Thinking about solar energy? Good for you l I've been in the heating and cooling business for many years, and I'm completely convinced that solar energy is the most practical solution to the energy crisis.
However, you may be shocked when you find out how much solar collectors cost. Relax! I've got some good news for you: the biggest and best solar collector in the world is already in place at your doorstep. It's just waiting for you to use it.
The biggest and best solar collector, of course, is good old mother earth. Every day she soaks up tremendous amounts of energy—enough energy to heat and cool every home, school, office and factory in the world. Where is all this energy stored? Well, much of it is stored in ground water—in water just 50 to 100 feet deep in the ground.
And you can tap this energy for your own use, to heat and cool your home. All it takes is a ground water heat pump and a couple of water wells. That may sound like a complicated and expensive system, but it's really a very economical system that can pay for itself in fuel savings in just a short time. Let me tell you how it works.
Here in Virginia, for example, the water 50 feet deep in the ground stays at a constant temperature of 60° all the time, summer and winter. With a ground water heat pump, instead of cooling the outside coil of your air conditioner with hot outside air, you cool it with 60° ground water. Your compressor has to work only half as hard, and you cut your electric bill in half.
In the winter, it's just the reverse. Instead of burning expensive fuel, you use 60° ground water to boil Freon in a heat pump. Again, it's a very simple system, and the saving in your fuel bill is enormous.
And talk about conserving natural resources! The ground water heat pump system doesn't waste a drop of water. All the water you pump from one well goes right back into the ground by way of a second well. And you don't pollute the water, either. All you do is take some heat out of the water in winter, and put some heat back in the water in summer. It's like a great flywheel with the sun replacing the energy you use.
Some of the best-known companies in the industry are now manufacturing ground water heat pumps, and the cost of the equipment has become very reasonable. The only big expense—the only reason everybody hasn't already switched to a ground water heat pump system—is the high cost of drilling two wells for each system. The prices commercial drillers charge have gone out of sight. That's the reason I got a HydraDrill.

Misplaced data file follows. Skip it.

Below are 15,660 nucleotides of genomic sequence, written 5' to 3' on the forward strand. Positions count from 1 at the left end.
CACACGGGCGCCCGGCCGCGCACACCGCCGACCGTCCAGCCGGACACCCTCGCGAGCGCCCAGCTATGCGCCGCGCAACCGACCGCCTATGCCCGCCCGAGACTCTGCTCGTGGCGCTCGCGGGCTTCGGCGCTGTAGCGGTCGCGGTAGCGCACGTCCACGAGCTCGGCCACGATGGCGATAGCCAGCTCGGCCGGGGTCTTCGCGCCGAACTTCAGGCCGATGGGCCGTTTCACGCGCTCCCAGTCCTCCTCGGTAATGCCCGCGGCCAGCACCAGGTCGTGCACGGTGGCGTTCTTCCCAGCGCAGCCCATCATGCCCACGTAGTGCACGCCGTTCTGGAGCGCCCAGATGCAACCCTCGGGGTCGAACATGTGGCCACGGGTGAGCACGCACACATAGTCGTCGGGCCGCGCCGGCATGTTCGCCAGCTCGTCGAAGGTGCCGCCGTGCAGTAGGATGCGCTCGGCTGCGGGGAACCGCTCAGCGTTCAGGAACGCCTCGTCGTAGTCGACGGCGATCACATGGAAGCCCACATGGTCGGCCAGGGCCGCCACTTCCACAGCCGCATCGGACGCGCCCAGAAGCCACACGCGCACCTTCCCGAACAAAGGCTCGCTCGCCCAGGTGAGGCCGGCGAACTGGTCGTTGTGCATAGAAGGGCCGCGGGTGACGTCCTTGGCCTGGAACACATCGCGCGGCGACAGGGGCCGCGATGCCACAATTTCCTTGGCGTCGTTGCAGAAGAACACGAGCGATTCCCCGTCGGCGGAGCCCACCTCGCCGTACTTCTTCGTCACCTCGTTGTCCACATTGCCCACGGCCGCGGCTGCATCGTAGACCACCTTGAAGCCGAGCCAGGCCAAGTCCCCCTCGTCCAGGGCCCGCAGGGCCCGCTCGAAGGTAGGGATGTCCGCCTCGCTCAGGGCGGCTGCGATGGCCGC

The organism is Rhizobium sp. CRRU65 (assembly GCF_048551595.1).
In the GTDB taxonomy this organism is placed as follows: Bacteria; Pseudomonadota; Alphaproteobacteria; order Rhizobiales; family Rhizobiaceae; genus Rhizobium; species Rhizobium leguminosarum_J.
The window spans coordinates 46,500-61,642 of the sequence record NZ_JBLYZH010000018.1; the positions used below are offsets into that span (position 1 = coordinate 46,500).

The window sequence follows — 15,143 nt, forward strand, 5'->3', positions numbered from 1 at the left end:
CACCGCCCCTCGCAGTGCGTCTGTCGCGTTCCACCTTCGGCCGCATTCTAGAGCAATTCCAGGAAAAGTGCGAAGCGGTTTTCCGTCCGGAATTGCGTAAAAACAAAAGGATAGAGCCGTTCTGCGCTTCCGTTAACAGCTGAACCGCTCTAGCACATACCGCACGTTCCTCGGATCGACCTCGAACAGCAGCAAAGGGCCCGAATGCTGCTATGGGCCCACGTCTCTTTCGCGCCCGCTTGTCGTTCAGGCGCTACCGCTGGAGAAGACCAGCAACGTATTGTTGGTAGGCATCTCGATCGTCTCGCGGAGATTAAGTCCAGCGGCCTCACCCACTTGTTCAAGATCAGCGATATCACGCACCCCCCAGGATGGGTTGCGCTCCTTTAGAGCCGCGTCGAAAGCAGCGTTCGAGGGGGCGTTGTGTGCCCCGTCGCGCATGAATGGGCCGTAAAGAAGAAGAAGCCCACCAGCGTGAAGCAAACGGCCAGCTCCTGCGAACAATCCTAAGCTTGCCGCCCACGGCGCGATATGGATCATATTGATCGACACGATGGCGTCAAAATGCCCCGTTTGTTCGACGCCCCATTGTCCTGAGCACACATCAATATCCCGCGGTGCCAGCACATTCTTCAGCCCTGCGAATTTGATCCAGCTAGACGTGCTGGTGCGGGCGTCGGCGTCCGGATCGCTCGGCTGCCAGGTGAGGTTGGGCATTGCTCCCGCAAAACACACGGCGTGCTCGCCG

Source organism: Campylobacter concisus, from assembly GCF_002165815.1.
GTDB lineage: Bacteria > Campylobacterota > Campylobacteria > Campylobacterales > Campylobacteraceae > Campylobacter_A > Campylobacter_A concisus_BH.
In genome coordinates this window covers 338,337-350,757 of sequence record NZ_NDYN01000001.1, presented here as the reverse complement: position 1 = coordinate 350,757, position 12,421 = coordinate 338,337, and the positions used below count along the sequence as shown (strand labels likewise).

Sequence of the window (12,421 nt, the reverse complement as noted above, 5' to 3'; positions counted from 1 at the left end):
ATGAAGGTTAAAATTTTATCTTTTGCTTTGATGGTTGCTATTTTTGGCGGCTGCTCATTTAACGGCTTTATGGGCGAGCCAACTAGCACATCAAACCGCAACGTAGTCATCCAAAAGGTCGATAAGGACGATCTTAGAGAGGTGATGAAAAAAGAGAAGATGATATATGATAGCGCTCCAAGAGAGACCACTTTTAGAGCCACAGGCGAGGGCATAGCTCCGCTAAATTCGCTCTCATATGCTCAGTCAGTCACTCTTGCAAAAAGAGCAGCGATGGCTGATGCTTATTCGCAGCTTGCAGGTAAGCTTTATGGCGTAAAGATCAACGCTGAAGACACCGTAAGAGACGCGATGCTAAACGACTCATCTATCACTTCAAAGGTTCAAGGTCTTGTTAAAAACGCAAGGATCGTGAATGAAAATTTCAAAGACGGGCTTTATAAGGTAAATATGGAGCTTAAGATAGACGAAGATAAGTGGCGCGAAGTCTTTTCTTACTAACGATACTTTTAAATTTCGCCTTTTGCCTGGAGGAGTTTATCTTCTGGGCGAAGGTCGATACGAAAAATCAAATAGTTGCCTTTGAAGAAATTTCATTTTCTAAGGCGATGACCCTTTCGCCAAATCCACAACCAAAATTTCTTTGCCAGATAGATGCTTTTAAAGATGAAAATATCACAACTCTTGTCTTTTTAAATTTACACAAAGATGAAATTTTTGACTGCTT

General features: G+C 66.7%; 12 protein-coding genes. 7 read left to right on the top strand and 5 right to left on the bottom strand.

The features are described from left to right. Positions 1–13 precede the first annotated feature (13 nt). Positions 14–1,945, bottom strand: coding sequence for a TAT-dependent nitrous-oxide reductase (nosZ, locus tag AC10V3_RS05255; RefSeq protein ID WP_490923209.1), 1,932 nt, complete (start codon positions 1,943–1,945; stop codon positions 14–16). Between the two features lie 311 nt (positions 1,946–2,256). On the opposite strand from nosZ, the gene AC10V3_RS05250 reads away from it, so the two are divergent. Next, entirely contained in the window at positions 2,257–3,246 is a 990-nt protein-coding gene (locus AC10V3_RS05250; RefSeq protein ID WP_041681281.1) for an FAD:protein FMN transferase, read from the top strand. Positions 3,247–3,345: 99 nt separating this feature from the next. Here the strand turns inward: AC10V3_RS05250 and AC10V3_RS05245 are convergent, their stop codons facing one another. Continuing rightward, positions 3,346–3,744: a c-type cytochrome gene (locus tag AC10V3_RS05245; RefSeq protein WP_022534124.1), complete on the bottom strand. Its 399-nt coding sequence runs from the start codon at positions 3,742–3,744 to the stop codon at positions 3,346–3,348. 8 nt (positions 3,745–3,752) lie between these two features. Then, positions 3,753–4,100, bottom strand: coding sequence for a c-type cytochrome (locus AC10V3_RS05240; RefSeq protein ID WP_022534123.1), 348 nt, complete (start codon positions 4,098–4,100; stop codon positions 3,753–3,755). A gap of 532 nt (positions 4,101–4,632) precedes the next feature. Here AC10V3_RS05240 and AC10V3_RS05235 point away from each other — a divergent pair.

Now I've got to say one thing: I never thought I wanted to be a well driller, but I'd never seen anything like this HydraDrill. Let me tell you. It was delivered to our shop one afternoon, and I took it out to a job site to fool around with it a little bit and see how it works. Wow! Before I knew it, I had drilled down 50 feet! I had no idea it would be so easy!
The next morning I took one of the boys with me and we finished that well and put a pump on it and got a solid stream of water. Then we moved to the other side of the house and drilled the second well. In less than a day and a half we had completed both wells. A commercial driller would charge three or four times what it would cost us to do the job ourselves.
And another thing, the Hydra-Drill goes places a commercial driller couldn't take his big drilling rig. We can drill in backyards. We can drill up next to the house. We can even drill behind the rose bush if we want to. There's just no place we can't drill with a Hydra-Drill.
We've got our drilling costs under control now, and our ground water heat pump sales are spreading like wildfire. A lot of times, we'll be drilling and a neighbor will come over and ask us to drill a well for him. I have to say "Sorry, we're just too busy. Why don't you get a Hydra-Drill and put in the well yourself?"
People ask me about the Hydra-Drill They want to know if it's practical and if I'm pleased with it. My answer is "Definitely! Absolutely! I'm just amazed with it!"
NOTE: Mother's readers can get a big, fully illustrated information kit on the HydraDrill including a booklet, "How to Drill Your Own Well" from DeepRock Mfg. Co.